NYS IPM 2003
Excellence-in-IPM Award Winners:
Votypka (far right) receives his Excellence-in-IPM
Award from Michael Hoffmann,
Director of the IPM
program, and Nathan Rudgers, Commissioner
NYS Dept. of Agriculture and Markets.
The 110 tractor-trailer loads of potatoes that trundle off Dave Votypka’s farm in Wayland, New York, each year have a common destiny—a quick run through a potato chip factory, then a couple days on a grocery store shelf until someone takes them through the checkout line.
Those unwitting consumers don’t know that, if it’s Votypka’s spuds they’re snacking on, they’ve just bought into a process that’s good both for the environment and human health.
That’s why Dave Votypka has received an “Excellence in IPM Award” from the New York State Integrated Pest Management (IPM) Program at Cornell University. The award recognizes outstanding efforts of people who practice IPM—who deal with insects, weeds, and diseases in ways that pose minimal risks, whether to the environment, human health, or economic well-being.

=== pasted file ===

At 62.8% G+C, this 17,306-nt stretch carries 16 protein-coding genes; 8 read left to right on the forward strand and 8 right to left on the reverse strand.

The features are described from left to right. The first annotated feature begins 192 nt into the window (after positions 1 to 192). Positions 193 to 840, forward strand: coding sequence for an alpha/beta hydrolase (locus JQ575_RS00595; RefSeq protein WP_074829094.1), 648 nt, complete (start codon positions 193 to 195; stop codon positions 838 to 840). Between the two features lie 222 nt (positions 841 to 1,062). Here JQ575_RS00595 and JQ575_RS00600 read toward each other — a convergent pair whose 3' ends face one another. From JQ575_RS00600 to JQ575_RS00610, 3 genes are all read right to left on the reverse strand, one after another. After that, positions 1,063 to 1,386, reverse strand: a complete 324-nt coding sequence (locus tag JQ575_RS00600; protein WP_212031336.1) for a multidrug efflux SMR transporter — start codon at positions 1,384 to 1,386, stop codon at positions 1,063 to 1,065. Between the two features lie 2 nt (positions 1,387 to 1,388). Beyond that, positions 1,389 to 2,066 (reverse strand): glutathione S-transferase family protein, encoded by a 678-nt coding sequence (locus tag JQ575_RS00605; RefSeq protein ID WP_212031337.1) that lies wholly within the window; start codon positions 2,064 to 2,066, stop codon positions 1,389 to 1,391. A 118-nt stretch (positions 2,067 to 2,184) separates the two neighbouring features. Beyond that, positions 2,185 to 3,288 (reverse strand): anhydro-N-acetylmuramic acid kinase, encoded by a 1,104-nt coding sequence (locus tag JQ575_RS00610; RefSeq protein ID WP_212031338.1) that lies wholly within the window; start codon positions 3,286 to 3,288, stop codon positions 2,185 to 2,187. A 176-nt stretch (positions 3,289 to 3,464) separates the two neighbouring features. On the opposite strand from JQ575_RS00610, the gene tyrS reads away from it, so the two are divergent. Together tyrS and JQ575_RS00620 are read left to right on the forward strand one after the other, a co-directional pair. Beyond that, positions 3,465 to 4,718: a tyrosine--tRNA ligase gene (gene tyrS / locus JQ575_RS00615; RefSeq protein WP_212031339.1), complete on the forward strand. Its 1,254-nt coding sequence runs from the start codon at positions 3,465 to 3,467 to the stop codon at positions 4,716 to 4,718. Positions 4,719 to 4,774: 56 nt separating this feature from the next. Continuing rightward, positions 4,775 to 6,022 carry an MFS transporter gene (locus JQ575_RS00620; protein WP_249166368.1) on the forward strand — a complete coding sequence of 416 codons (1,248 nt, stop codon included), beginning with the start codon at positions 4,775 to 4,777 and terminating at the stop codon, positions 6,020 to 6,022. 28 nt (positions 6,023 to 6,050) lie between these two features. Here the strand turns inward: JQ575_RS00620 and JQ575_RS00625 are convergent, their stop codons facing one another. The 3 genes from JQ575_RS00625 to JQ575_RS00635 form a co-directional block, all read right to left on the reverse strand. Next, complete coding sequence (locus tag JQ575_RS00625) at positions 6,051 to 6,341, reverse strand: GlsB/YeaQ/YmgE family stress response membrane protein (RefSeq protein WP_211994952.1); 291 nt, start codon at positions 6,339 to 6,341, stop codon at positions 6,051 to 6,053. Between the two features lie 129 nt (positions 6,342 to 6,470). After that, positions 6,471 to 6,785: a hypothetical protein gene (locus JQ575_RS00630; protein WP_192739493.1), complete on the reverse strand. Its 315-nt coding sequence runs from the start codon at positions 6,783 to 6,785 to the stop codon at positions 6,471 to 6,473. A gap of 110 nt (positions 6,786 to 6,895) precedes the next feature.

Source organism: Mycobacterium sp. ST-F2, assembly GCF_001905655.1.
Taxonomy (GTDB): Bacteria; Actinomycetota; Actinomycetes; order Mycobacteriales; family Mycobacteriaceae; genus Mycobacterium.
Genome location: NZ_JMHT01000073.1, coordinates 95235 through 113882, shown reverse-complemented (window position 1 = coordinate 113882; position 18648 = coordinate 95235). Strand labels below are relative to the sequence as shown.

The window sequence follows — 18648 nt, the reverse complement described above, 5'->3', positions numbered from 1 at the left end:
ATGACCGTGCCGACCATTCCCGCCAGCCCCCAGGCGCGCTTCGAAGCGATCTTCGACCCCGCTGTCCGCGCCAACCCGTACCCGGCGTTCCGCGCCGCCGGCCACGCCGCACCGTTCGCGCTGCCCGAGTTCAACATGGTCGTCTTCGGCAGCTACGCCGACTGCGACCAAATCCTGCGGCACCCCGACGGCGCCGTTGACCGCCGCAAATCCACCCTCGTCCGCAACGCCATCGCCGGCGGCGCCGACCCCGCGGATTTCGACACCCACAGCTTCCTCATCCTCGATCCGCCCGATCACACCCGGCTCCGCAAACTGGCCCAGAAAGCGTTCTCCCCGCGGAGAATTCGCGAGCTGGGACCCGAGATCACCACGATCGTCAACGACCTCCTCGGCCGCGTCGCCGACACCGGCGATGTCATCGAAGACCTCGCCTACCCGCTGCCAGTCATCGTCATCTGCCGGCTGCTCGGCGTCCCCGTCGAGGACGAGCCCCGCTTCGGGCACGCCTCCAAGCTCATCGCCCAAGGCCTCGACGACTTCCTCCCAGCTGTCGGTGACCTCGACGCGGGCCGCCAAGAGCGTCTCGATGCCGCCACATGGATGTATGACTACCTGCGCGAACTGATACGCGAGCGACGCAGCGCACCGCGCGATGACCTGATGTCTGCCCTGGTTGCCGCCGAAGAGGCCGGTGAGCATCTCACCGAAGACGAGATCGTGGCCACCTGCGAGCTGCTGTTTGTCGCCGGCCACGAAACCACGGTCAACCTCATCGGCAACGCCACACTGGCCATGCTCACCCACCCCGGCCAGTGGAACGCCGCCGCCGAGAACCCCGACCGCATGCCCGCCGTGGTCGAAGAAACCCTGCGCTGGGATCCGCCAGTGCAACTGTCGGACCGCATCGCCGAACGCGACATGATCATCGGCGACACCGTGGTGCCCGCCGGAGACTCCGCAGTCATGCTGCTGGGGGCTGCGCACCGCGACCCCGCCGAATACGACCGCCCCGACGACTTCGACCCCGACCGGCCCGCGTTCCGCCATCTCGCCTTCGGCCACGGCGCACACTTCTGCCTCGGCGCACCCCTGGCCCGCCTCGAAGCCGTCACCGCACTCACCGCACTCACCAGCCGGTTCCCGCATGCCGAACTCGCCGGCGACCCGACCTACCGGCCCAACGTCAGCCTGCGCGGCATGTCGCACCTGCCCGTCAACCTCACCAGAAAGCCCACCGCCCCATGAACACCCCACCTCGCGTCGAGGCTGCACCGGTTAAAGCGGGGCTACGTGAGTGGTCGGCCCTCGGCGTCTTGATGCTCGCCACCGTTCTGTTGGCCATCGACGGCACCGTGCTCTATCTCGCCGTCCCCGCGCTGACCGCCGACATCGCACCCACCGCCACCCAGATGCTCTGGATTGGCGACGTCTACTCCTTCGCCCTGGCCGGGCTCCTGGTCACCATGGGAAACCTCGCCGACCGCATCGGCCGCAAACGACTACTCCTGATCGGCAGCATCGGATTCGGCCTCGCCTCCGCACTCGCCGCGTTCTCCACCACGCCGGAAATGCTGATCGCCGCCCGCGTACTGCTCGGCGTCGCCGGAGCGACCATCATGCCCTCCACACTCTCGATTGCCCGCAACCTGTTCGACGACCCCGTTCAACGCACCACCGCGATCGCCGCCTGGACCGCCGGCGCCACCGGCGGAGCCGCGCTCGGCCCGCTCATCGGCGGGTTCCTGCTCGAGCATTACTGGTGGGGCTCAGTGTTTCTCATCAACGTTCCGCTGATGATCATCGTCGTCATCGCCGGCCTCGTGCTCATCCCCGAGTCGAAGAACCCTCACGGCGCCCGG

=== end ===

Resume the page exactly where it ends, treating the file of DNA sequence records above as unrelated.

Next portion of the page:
“I save thousands of dollars a year on my pesticide bill using IPM,” says Votypka. “Over the past 10 years, I’ve probably saved $75,000.” Instead of using preventative “calendar sprays” whether he’s got pests or not, Votypka relies on IPM forecasts that predict the imminence of diseases and other pests, and sprays only if he must.
Votypka likes to try new things. “Although I’ve always used cover crops to prevent erosion and build the soil, I’ve begun using more organic fertilizers lately,” he says. “It’s another way to recycle the materials that Mother Nature provides, and a healthy soil usually makes for more pest-resistant crops.”
Votypka began using IPM nearly 20 years ago when he was hired as a summer scout to look for pests on potatoes.
“Dave is always willing to speak to other growers so they can save money, too,” says Curt Petzoldt, vegetable coordinator for the NYS IPM Program. “As a member of the Empire State Potato Growers, he works hard to promote better ways of dealing with pests.”
In addition to potatoes, Votypka grows sweet corn, peas, and wheat on his 645-acre family farm. He received his award on February 11 at the Empire State Fruit and Vegetable Expo in Rochester, NY.